Sunday, March 28, 2010

Who's drinking the tea party?

I'm an expatriate, but I've never subscribed to the whole "I left America because I hate it" notion of being an American living overseas. We moved to New Zealand because of family, and because hey, it'd be neat to live in a foreign country for a while, however long it ends up being for. George Bush being President had nothing to do with it. But I love many many things about the US, miss it a lot, and usually stick up for it when I get the occasional "America-bashing" comment from people here.

PhotobucketBut I admit -- I don't understand this "Tea Party" nonsense or the school of Sarah Palinism at all. The incoherent rage and anger of people like the Glenn Becks and Bill O'Reillys and so forth is bizarre to me. There are people on the Republican end of things I've respected, but they seem to be a dwindling voice amongst the crazies. People on both sides of the political divide get angry and idiotic, but I don't know, it just seems like the American right wing has a patent on over-the-top lunacy.

Living overseas, I see everything now through a curious filter of distance. I wonder, are people really getting crazier, or is that just the way it seems from afar? I end up often feeling like I need to apologise for my country, or trying to explain to people that a politician or a talk show host does not equal a country.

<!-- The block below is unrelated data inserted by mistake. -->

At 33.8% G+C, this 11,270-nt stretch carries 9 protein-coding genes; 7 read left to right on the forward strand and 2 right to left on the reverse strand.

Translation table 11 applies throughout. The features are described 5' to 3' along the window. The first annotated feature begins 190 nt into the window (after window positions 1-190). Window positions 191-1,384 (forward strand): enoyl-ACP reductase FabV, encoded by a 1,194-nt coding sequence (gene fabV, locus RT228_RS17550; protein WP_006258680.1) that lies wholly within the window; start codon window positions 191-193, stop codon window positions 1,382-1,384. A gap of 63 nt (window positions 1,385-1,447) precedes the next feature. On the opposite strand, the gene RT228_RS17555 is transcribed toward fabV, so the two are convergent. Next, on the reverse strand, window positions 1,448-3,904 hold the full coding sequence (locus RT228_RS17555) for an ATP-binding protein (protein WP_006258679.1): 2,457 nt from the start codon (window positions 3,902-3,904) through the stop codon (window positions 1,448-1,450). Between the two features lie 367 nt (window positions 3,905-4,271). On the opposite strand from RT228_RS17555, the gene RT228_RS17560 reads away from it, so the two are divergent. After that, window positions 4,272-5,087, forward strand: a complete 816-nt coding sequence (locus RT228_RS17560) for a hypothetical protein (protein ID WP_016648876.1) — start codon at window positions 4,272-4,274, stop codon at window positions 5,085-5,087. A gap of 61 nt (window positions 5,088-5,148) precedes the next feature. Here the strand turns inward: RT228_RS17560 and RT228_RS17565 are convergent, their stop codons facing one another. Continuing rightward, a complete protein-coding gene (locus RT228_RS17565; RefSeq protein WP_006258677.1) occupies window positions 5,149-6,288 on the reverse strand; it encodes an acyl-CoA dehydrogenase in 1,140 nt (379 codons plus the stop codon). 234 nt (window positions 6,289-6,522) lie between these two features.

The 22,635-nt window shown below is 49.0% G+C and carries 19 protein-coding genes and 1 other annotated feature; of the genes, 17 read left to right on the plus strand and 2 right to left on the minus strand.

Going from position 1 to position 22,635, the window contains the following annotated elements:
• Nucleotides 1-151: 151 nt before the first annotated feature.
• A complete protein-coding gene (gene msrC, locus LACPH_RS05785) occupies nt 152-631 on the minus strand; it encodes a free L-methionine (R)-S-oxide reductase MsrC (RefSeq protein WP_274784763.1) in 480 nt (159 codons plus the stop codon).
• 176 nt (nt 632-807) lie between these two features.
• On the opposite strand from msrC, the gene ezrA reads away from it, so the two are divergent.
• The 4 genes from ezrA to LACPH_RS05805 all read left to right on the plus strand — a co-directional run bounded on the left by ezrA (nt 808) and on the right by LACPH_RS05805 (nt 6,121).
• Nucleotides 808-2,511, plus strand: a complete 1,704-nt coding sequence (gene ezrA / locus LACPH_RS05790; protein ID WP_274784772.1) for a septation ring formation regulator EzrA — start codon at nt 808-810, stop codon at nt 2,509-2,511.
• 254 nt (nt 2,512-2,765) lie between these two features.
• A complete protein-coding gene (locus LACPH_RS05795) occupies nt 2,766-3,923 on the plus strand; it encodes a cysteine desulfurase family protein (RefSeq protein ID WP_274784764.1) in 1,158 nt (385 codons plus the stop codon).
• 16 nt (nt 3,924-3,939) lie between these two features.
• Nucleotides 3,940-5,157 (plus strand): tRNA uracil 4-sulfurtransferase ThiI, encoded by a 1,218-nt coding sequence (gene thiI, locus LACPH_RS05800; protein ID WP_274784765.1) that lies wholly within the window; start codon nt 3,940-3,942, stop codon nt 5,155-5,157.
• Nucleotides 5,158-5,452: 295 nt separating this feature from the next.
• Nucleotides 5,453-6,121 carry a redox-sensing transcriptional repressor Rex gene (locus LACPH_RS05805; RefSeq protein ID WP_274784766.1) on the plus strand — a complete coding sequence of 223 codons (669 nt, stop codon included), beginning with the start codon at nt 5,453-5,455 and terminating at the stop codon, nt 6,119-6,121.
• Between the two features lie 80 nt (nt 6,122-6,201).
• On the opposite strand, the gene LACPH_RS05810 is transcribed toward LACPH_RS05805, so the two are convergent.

When you get people like Sarah Palin saying things like 'Don't retreat, just reload," and you think about the likelihood that a certain amount of disturbed, gun-owning people are likely to take that as more than just rhetoric, you have to wonder. If left-wingers talked about shooting Bush, they rightfully would've been prosecuted. It's hard to imagine endlessly red-faced, violence-invoking rhetoric isn't going to lead to real trouble.

I dunno. Maybe it's just the up and down of politics as always (people have been shouting about politics as long as they've had larynxes, after all). Maybe the Internet, the Twittery and Facebookery and so forth just make everything that much louder and less avoidable. I try to tell my NZ friends that all Americans aren't like the Palinites -- that the Tea Party folk just are a very vocal, very loud fringe element that gets a lot more press than the number of people they actually represent. But maybe I've been out of America too long and the lunatics have actually taken over the asylum. Can anyone tell me?

1 comment:

  1. I'm a Canadian expat who has spent a lot of time in the US, and I know and chat with quite a few people there on a regular basis. I can definitely tell you that the lunatics have definitely taken over the asylum. Hunter Thompson once famously said "When the going gets weird, the weird turn pro." You ain't seen nothing yet. Stay tuned.